VHDL: From Simulation to Synthesis

VHDL: From Simulation to Synthesis

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Publisher: Prentice Hall , ISBN-10: 813170633, ISBN-13: 978-8131706336
Copyright: 2008

This text focuses on presenting the basic features of the VHDL language in the context of its use for both simulation and synthesis. Basic language concepts are motivated by familiarity with digital logic circuits with simulation and synthesis presented as complementary design processes. Field programmable gate arrays are used as the medium for synthesis laboratory exercises and tutorials are provided for the use of the new integrated design environments from Xilinx which is available with the text. The text is targeted for use in sophomore and junior level courses in digital logic and computer architecture.


Text Materials
The following materials are provided for use with the text.  For each chapter below you will find a brief description  and slides for that chapter (PDF).

Chapter 1: Introduction [pdf)]
This chapter provides a very brief introduction to the place hardware description languages employ in a typical digital system design flow. Describes the genealogy of VHDL.

Chapter 2 : Modeling Digital Systems [pdf]
Individual VHDL language constructs can be related to digital system concepts that we are already familiar with. This chapter list fundamental physical and behavioral  attributes of  digital systems. Language constructs to describe each attribute will be introduced in subsequent chapters.

Chapter 3: Simulation vs. Synthesis [pdf]
Simulation and synthesis are two complementary design activities: the former is descriptive while the latter is prescriptive. Understanding key attributes of each activity is necessary to understand how hardware description languages such as VHDL can be applied in the course of each activity.

Chapter 4: Basic Language Concepts: Simulation [pdf]
Basic language constructs are introduced by associating each with a physical or behavioral attribute of digital systems. Existing knowledge of digital systems is naturally transformed into executable VHDL descriptions.

Chapter 5: Basic Language Concepts: Synthesis [pdf]
When viewed as a prescription for deriving or synthesizing digital hardware, these same language constructs from Chapter 4 now acquire additional semantics.

Chapter 6: Modeling Behavior: Simulation [pdf]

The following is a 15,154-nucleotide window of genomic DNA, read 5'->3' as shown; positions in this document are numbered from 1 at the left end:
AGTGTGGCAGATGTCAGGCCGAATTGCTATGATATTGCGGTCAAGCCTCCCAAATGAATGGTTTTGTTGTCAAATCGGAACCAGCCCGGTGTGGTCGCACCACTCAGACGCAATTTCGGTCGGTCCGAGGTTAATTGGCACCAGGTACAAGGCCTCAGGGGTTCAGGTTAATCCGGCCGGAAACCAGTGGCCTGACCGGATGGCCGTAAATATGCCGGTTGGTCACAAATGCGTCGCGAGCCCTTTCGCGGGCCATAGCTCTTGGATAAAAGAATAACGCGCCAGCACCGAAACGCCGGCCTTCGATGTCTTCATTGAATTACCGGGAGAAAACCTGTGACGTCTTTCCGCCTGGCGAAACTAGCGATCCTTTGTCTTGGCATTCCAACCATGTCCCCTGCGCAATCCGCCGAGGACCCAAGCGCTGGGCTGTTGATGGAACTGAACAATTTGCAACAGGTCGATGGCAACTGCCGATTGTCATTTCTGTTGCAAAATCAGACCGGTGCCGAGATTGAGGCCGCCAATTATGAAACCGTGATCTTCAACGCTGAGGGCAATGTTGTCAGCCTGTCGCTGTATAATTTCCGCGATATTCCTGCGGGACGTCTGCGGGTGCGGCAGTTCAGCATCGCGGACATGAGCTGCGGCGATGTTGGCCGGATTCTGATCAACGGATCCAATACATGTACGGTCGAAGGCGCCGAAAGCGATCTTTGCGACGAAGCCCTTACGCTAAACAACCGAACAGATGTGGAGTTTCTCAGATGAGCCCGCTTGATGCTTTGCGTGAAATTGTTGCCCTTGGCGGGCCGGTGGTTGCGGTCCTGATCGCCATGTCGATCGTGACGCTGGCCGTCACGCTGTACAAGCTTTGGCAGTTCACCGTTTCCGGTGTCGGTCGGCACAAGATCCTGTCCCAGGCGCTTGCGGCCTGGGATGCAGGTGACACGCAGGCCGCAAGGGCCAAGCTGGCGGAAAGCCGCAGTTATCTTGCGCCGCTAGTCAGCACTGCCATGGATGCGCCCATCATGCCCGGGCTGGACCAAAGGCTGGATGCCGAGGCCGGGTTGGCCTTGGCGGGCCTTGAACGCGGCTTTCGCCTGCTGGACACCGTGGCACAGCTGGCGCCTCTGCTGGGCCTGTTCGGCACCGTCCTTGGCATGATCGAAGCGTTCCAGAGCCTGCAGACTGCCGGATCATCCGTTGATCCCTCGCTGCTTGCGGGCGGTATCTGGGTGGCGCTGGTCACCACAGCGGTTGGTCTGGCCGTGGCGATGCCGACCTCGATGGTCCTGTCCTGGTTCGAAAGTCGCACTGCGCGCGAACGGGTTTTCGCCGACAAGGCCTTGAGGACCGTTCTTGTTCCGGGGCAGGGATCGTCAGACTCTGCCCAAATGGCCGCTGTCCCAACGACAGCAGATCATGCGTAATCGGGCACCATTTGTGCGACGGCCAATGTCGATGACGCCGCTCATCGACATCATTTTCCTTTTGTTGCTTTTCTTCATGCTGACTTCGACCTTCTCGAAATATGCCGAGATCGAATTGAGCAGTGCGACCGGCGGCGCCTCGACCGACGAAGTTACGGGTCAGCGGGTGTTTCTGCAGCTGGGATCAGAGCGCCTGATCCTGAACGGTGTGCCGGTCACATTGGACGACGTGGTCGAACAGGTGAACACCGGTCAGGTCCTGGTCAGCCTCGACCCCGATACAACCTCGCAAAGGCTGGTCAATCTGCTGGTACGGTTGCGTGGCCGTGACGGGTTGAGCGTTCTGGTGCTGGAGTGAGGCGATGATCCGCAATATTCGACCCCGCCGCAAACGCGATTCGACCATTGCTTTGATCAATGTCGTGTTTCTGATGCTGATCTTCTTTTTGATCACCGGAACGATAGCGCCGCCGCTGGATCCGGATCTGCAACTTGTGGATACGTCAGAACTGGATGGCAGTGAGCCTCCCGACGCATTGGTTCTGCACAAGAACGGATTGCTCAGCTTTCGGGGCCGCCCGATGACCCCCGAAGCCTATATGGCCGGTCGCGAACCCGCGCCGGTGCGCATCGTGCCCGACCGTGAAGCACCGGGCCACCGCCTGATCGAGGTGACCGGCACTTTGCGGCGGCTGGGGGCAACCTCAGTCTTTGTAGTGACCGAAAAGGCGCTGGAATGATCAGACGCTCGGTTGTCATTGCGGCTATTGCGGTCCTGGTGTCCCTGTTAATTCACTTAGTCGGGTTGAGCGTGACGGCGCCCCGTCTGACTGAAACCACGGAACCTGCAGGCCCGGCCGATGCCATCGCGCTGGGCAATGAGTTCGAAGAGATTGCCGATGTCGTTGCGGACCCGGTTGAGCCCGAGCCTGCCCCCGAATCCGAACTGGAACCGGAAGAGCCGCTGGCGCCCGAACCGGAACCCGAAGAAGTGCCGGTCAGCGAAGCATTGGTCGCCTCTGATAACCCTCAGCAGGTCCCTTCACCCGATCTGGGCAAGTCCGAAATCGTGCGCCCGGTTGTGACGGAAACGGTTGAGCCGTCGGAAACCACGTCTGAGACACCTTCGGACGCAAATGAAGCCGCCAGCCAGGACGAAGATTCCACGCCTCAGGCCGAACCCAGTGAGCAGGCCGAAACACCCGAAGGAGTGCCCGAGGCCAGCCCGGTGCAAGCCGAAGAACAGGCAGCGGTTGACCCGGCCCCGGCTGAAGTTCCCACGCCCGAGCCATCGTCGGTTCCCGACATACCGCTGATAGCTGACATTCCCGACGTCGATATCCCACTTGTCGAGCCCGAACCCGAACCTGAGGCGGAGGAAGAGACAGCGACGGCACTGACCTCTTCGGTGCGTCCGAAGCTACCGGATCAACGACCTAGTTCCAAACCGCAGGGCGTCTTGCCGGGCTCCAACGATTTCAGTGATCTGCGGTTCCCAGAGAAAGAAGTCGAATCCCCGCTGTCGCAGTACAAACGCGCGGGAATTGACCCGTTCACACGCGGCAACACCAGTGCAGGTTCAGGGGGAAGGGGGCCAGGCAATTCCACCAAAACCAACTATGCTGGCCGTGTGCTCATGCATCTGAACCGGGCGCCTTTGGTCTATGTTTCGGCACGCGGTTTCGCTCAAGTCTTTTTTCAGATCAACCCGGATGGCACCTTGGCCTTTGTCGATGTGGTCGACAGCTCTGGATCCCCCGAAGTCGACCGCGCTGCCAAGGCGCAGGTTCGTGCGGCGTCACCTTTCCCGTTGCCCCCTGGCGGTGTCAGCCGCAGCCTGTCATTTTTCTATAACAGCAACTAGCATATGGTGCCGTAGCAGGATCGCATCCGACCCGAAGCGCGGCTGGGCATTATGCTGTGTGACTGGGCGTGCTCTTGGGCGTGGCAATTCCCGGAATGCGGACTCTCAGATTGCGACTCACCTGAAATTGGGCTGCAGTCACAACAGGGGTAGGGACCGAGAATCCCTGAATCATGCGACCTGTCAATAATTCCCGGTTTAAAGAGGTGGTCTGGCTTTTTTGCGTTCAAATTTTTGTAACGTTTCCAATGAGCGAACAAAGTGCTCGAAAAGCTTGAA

In describing very large systems we often wish to abstract or hide the details of digital logic implementation while preserving the external behavior. Such a modeling approach can be achieved in VHDL with higher level language constructs structured in processes.

Chapter 7: Modeling Behavior: Synthesis [pdf]
How is hardware inferred from high level descriptions described in Chapter 6, as opposed to inference from the constructs introduced in Chapter 4? Basic inference rules employed by modern VHDL synthesis compilers are reviewed to enable users to develop a consistent set of expectations with regard to how hardware is generated from high level VHDL language constructs.

Chapter 8: Modeling Structure [pdf]
The use of hierarchy and abstraction is necessary to handle large designs and consequently requires the introduction of  new language constructs. A hierarchy of netlists is a standard representation in traditional digital design  tools and VHDL provides language constructs for a textual description of such a hierarchy.

Chapter 9: Subprograms, Packages, and Libraries [pdf]
Abstraction is enabled in VHDL via standard programming language concepts such as procedures, functions, packages and libraries to enable design re-use, sharing, and maintenance.

Chapter 10: Basic Input/Output [pdf]
Binary and text file input/output mechanisms are used to enable the integration of the results of test generation tools and the VHDL models under test. Basic error checking and testbench generation techniques are also covered.
Chapter 11:  Programming Mechanics [pdf]
This chapter provides an intuition about the practical aspects of VHDL environments: the terminology and mechanics of organizing, building, simulating, and synthesizing VHDL models.

Chapter 12: Identifiers, Data Types, and Operators [pdf]
A quick reference guide to the basic language syntax.

References [pdf]
References to some excellent texts that cover more advanced features of the language.

Synthesis Hints [pdf]
This is a summary of basic inference rules and the effect on the resulting synthesized hardware.

Starting Program Template [pdf]
A program template illustrating the syntactical relationships between various VHDL constructs. A handy reference early in process of learning VHDL.

Modeling Recommendations[pdf]
Suggestions and hints for constructing models.


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